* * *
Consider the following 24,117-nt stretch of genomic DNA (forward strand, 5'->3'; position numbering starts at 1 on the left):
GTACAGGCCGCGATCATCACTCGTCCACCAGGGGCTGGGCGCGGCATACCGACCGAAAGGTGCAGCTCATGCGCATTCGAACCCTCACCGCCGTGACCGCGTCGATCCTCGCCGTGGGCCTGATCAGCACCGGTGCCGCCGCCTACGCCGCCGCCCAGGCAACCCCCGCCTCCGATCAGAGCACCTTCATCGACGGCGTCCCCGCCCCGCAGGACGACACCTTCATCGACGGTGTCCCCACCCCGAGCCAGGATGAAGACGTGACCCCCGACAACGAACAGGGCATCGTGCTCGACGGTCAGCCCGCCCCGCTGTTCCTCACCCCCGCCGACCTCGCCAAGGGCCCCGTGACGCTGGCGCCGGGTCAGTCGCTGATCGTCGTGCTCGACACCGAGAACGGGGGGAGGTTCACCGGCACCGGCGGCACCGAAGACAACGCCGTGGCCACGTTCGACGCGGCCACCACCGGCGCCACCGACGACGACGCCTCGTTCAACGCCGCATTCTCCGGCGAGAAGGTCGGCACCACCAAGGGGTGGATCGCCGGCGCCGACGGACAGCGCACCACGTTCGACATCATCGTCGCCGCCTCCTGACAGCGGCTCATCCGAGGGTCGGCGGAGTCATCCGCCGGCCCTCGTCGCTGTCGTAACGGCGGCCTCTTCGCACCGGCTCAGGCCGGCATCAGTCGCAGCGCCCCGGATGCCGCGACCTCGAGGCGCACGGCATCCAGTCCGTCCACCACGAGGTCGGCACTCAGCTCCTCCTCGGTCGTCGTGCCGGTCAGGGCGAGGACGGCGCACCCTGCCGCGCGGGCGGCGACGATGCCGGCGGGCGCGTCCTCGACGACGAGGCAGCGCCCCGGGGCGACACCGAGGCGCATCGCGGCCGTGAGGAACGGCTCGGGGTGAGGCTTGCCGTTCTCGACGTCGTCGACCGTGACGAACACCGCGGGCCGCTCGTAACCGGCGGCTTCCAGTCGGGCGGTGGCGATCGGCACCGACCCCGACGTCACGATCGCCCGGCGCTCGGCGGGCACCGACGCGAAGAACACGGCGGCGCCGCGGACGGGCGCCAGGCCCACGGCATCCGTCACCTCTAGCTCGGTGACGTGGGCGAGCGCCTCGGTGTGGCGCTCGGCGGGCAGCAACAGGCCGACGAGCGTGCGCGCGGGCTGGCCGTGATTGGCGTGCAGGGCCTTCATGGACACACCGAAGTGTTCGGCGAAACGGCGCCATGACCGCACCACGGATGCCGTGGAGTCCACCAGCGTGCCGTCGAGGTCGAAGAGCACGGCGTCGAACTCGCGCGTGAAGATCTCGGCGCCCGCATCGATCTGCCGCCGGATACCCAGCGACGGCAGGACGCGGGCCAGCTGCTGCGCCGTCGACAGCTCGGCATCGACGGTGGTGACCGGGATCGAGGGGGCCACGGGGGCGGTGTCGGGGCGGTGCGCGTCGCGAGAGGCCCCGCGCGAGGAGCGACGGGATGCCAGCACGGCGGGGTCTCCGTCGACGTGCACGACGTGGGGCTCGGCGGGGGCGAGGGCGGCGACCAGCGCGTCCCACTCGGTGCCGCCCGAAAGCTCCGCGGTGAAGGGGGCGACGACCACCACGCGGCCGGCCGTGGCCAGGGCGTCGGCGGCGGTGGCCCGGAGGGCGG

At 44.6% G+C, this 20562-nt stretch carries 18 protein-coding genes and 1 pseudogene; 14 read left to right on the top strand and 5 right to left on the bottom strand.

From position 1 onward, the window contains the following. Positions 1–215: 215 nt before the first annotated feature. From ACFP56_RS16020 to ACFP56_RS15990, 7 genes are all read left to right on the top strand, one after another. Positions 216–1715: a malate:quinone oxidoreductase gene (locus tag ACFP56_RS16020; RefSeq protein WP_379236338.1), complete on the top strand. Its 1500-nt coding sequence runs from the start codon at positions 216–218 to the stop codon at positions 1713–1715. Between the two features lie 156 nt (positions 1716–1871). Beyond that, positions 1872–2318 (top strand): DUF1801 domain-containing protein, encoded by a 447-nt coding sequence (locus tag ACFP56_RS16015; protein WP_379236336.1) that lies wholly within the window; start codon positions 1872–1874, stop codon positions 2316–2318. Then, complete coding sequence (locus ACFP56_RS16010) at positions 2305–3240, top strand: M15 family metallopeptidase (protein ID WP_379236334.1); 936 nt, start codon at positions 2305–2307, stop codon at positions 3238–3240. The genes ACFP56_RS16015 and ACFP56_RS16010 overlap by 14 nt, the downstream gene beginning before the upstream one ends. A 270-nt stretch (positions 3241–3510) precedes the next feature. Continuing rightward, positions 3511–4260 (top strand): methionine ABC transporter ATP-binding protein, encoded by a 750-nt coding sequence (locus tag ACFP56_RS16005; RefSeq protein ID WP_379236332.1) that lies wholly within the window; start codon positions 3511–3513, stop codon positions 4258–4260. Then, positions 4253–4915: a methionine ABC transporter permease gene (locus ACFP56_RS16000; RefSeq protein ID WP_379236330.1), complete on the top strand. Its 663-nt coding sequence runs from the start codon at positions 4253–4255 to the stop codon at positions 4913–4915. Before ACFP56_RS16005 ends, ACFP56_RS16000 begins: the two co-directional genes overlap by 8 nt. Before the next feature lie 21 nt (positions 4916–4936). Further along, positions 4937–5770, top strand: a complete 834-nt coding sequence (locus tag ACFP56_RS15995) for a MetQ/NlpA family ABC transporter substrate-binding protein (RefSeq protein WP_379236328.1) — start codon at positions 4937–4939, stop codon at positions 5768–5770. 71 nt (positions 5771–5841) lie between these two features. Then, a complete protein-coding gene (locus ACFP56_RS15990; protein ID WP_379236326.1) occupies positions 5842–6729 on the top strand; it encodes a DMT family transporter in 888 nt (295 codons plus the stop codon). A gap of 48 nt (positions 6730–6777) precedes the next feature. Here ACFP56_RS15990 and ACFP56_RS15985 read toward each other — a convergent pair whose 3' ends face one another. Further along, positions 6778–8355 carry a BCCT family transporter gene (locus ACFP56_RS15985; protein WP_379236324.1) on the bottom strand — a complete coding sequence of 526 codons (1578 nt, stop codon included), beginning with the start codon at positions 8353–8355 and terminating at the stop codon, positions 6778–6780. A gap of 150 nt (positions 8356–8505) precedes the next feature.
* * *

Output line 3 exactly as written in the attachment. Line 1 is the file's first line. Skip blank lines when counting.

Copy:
At 44.6% G+C, this 20562-nt stretch carries 18 protein-coding genes and 1 pseudogene; 14 read left to right on the top strand and 5 right to left on the bottom strand.